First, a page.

Sun Dec 8th through Sat the 14th, 2019 at Vancouver Convention Center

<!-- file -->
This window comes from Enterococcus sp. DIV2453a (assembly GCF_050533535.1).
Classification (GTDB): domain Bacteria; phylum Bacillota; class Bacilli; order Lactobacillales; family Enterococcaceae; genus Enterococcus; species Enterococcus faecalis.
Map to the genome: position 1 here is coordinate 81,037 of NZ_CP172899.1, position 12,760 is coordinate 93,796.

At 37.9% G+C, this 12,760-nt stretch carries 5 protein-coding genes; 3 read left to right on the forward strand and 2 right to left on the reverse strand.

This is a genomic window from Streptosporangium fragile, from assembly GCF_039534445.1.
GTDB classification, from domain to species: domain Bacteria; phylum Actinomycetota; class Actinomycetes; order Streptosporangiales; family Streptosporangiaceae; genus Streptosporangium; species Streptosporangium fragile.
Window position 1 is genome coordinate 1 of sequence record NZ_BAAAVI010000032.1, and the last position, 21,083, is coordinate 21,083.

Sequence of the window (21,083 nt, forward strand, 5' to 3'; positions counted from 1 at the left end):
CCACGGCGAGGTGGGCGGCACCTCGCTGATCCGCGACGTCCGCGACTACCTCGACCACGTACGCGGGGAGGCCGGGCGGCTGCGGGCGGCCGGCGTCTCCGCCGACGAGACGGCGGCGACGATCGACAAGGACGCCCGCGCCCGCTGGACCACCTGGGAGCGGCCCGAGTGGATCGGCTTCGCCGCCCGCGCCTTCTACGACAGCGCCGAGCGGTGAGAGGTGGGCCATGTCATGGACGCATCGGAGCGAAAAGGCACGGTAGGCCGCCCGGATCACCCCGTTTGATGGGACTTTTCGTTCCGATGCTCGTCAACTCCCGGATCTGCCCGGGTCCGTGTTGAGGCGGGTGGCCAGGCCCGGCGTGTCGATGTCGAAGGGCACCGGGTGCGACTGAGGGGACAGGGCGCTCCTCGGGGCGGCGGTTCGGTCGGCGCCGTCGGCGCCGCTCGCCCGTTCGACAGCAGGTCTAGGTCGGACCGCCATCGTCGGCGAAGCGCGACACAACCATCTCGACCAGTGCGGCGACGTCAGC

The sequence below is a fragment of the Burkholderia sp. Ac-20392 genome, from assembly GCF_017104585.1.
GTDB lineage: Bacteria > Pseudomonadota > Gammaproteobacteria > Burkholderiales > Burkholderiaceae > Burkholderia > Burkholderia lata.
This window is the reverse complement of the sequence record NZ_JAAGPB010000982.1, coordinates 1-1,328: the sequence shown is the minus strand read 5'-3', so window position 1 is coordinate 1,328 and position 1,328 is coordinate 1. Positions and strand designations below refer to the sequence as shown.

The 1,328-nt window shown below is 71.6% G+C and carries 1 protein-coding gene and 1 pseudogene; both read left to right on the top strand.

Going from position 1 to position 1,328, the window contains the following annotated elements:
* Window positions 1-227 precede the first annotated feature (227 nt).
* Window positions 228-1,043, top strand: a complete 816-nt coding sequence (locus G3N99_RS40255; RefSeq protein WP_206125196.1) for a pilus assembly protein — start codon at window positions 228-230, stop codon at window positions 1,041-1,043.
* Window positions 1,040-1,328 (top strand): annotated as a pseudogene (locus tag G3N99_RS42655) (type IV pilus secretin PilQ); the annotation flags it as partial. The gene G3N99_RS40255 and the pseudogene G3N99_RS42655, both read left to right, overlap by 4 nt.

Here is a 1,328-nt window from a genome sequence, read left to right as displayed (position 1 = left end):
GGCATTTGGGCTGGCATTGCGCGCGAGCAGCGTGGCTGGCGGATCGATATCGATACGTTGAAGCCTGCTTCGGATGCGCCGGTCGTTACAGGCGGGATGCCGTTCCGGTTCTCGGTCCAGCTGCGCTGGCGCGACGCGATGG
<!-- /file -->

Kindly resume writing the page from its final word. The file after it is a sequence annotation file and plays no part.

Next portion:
The paper presents several "shadowing" results for gradient descent and the heavy ball method, under several conditions on the objective. In short, the authors provide conditions under which a discrete approximation of an ODE defines a trajectory that "stays close" to the actual trajectory of the ODE. This research is motivated by a by a recent paper by Su, Jordan, and Candes that models Nesterov's method via an ODE: this leads the authors to ask the question of when an ODE solution indeed well approximates a discrete algorithm, which is what would be implemented in practice. Although the interest and motivation is mostly on HB, the bulk of the results presented in the paper are for GD. The paper is well-written overall, and the results are interesting, if somewhat shallow. There is also a question of practicality, as it is not clear how to use these results other than in the negative (e.g., no convergence rates seem inferable from these bounds). On a more fundamental level, my main concern has to do with novelty. The authors hint this, but discrete approximations of ODEs are a very old subject. The authors refer to papers in the fifties, but in fact discrete approximations of ODE's go back centuries (in fact, the authors analyze the so-called Euler method), and ideas presented here seem to be revisiting central notions of real analysis, numerical analysis, and control. Even on the stochastic side, bounds on corresponding approximations are also classic (see, e.g., the chapter called "The ODE Method" in Benveniste and Priouet, or the corresponding sections of Kushner and Yin cited by the authors). The classic nature of the topic gives me pause in accepting the paper in its current form. I feel that it does not treat this context appropriately: erring towards clarity and readability perhaps, the paper presents related work somewhat informally, and does not sufficiently place current results to the broader real analysis/numerical analysis/control literature. ————— Review edited after rebuttal ————— The authors are very right that they give a comprehensive, formal review of shadowing in Section 2; my comment was unfair and poorly worded, to say the least. Section 2 does indeed present “context”, and recent results, on what is known on shadowing properties at least from a control perspective. I do still believe that it would be worth giving a point of view from real analysis (convergence results of finite operators to trajectories) as well as from numerical analysis, where correct computation seems to be a central theme. I am not an expert in either disciplines, so I cannot provide more concrete feedback; my apologies for this.